Why would the president choose now to react to the Russians’ meddling when, as the security statement makes clear, the Russians have been doing this for more than a decade? It seems that the only reason for the diplomatic discipline would be the insinuation that the Russians were specifically attempting to meddle in our electoral process. However, no evidence is offered to show this to be the case. It seems more likely that the Obama administration continues to grasp at straws to explain how Hillary Clinton could be defeated by Donald Trump, and that by continuing to shift the blame to Russia, Obama and the Democrats can avoid owning up to their responsibility in the historic loss.

Whatever the reasons for choosing now to sanction Russia, the Russian government was not impressed and chose to react by mocking the Obama administration.

 

Normally, the Russians would likely respond in kind by sanctioning certain U.S. agencies and expelling a like number of American diplomats. In fact, on Friday morning they even signaled that they would do exactly that, but just a few hours later Vladimir Putin and his team shifted course. Instead of reacting as the world thought they might, Putin spoke benevolently about trying to ensure better relations with the Trump administration by choosing not to retaliate to Obama’s provocations.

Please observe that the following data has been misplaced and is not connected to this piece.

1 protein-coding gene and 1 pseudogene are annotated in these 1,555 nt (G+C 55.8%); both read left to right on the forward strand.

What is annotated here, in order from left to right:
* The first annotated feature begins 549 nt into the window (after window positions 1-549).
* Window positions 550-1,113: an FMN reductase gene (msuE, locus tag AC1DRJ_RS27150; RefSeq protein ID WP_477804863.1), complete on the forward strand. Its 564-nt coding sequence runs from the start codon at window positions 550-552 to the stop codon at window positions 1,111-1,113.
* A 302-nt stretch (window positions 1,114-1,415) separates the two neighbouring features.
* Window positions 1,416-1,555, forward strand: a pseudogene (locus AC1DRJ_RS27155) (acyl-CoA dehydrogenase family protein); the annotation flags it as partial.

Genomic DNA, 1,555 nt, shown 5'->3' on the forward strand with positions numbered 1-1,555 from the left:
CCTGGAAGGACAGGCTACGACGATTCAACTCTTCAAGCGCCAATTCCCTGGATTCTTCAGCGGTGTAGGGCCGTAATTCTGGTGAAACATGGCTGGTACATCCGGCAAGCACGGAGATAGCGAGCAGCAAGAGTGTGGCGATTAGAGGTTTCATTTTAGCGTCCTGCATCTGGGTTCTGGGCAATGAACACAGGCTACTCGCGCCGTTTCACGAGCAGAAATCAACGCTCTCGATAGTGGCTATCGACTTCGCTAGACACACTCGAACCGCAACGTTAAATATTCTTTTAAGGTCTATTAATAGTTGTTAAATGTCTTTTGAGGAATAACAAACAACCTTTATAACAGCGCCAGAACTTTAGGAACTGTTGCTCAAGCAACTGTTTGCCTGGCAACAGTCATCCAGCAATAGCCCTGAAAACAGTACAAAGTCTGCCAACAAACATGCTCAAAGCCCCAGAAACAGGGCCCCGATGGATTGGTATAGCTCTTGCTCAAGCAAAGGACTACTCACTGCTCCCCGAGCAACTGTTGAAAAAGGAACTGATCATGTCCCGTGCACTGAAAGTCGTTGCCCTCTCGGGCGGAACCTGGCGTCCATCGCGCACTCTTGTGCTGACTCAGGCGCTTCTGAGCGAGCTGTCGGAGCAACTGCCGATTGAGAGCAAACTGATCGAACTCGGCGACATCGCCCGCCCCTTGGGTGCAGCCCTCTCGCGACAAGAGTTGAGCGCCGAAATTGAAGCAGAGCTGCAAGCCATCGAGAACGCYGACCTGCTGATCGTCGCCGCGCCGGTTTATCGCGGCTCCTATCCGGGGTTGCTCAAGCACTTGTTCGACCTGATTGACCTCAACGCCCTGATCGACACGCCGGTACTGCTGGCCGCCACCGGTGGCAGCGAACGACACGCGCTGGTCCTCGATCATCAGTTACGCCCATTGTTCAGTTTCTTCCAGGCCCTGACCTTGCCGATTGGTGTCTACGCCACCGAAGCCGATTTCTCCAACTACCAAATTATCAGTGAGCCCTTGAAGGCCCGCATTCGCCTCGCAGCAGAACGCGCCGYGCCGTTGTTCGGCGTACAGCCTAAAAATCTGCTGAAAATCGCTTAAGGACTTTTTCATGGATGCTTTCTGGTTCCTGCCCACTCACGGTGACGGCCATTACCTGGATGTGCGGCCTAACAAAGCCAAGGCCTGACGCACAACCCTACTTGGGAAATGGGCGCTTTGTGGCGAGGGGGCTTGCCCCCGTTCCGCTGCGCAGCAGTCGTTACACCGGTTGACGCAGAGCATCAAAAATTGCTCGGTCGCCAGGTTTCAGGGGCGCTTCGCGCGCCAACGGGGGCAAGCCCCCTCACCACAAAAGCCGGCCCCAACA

As it proceeds from international practice, Russia has reasons to respond in kind. Although we have the right to retaliate, we will not resort to irresponsible ‘kitchen’ diplomacy but will plan our further steps to restore Russian-US relations based on the policies of the Trump Administration.

The diplomats who are returning to Russia will spend the New Year’s holidays with their families and friends. We will not create any problems for US diplomats. We will not expel anyone. We will not prevent their families and children from using their traditional leisure sites during the New Year’s holidays. Moreover, I invite all children of US diplomats accredited in Russia to the New Year and Christmas children’s parties in the Kremlin.

It is regrettable that the Obama Administration is ending its term in this manner. Nevertheless, I offer my New Year greetings to President Obama and his family.

My season’s greetings also to President-elect Donald Trump and the American people.

Putin even chooses to wish Obama and his family a Happy New Year!

I’m not one hundred percent sure what the calculations here were, but I don’t buy the “kinder, gentler” routine from Putin. My gut tells me that while Putin considered expelling certain American diplomats, he probably believes that by refusing to respond in a “tit-for-tat” manner he ends up looking like the adult in the room, while Obama looks like the whiny brat. This decision is likely all about optics; Putin looks magnanimous now and uses this small mercy to start things off on a better foot with Donald Trump come January 20.

Cross-posted at Constitution.com


Onan Coca

Onan Coca

Onan Coca is editor-in-chief at Liberty Alliance media group. He is also managing editor of Eagle Rising and Constitution.com, and a managing partner of iPatriot.com.